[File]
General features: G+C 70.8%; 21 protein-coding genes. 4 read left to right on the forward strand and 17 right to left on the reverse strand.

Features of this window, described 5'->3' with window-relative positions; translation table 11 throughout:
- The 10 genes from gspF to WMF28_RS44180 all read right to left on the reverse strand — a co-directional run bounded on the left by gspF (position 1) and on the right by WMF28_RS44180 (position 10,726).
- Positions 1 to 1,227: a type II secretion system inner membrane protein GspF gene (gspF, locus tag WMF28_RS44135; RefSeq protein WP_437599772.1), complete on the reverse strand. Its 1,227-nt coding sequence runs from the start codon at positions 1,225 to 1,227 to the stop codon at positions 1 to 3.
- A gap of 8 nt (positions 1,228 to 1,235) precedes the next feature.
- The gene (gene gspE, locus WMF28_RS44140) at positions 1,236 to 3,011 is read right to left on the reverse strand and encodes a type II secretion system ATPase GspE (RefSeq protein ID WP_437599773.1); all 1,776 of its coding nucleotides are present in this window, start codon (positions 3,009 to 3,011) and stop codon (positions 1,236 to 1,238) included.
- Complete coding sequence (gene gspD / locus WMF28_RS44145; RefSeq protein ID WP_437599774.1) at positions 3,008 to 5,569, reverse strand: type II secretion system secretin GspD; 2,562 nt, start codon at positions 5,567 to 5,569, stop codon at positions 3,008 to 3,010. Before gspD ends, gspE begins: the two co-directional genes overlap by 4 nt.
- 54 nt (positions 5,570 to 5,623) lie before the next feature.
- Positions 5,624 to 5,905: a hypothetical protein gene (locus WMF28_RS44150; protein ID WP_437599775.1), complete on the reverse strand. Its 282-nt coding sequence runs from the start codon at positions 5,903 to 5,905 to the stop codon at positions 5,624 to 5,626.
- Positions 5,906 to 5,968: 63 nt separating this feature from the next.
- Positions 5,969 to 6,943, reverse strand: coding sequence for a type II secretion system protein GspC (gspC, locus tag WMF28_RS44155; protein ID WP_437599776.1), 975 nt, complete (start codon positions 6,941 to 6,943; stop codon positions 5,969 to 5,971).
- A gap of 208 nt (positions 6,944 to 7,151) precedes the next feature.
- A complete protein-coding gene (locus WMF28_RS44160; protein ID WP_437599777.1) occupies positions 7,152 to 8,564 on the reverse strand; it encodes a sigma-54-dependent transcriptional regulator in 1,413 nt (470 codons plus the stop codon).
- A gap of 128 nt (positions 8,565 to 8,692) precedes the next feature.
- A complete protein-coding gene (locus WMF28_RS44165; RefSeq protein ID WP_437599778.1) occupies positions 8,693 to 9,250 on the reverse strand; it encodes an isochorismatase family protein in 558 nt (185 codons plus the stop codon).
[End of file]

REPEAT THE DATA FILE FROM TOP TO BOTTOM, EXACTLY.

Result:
General features: G+C 70.8%; 21 protein-coding genes. 4 read left to right on the forward strand and 17 right to left on the reverse strand.

Features of this window, described 5'->3' with window-relative positions; translation table 11 throughout:
- The 10 genes from gspF to WMF28_RS44180 all read right to left on the reverse strand — a co-directional run bounded on the left by gspF (position 1) and on the right by WMF28_RS44180 (position 10,726).
- Positions 1 to 1,227: a type II secretion system inner membrane protein GspF gene (gspF, locus tag WMF28_RS44135; RefSeq protein WP_437599772.1), complete on the reverse strand. Its 1,227-nt coding sequence runs from the start codon at positions 1,225 to 1,227 to the stop codon at positions 1 to 3.
- A gap of 8 nt (positions 1,228 to 1,235) precedes the next feature.
- The gene (gene gspE, locus WMF28_RS44140) at positions 1,236 to 3,011 is read right to left on the reverse strand and encodes a type II secretion system ATPase GspE (RefSeq protein ID WP_437599773.1); all 1,776 of its coding nucleotides are present in this window, start codon (positions 3,009 to 3,011) and stop codon (positions 1,236 to 1,238) included.
- Complete coding sequence (gene gspD / locus WMF28_RS44145; RefSeq protein ID WP_437599774.1) at positions 3,008 to 5,569, reverse strand: type II secretion system secretin GspD; 2,562 nt, start codon at positions 5,567 to 5,569, stop codon at positions 3,008 to 3,010. Before gspD ends, gspE begins: the two co-directional genes overlap by 4 nt.
- 54 nt (positions 5,570 to 5,623) lie before the next feature.
- Positions 5,624 to 5,905: a hypothetical protein gene (locus WMF28_RS44150; protein ID WP_437599775.1), complete on the reverse strand. Its 282-nt coding sequence runs from the start codon at positions 5,903 to 5,905 to the stop codon at positions 5,624 to 5,626.
- Positions 5,906 to 5,968: 63 nt separating this feature from the next.
- Positions 5,969 to 6,943, reverse strand: coding sequence for a type II secretion system protein GspC (gspC, locus tag WMF28_RS44155; protein ID WP_437599776.1), 975 nt, complete (start codon positions 6,941 to 6,943; stop codon positions 5,969 to 5,971).
- A gap of 208 nt (positions 6,944 to 7,151) precedes the next feature.
- A complete protein-coding gene (locus WMF28_RS44160; protein ID WP_437599777.1) occupies positions 7,152 to 8,564 on the reverse strand; it encodes a sigma-54-dependent transcriptional regulator in 1,413 nt (470 codons plus the stop codon).
- A gap of 128 nt (positions 8,565 to 8,692) precedes the next feature.
- A complete protein-coding gene (locus WMF28_RS44165; RefSeq protein ID WP_437599778.1) occupies positions 8,693 to 9,250 on the reverse strand; it encodes an isochorismatase family protein in 558 nt (185 codons plus the stop codon).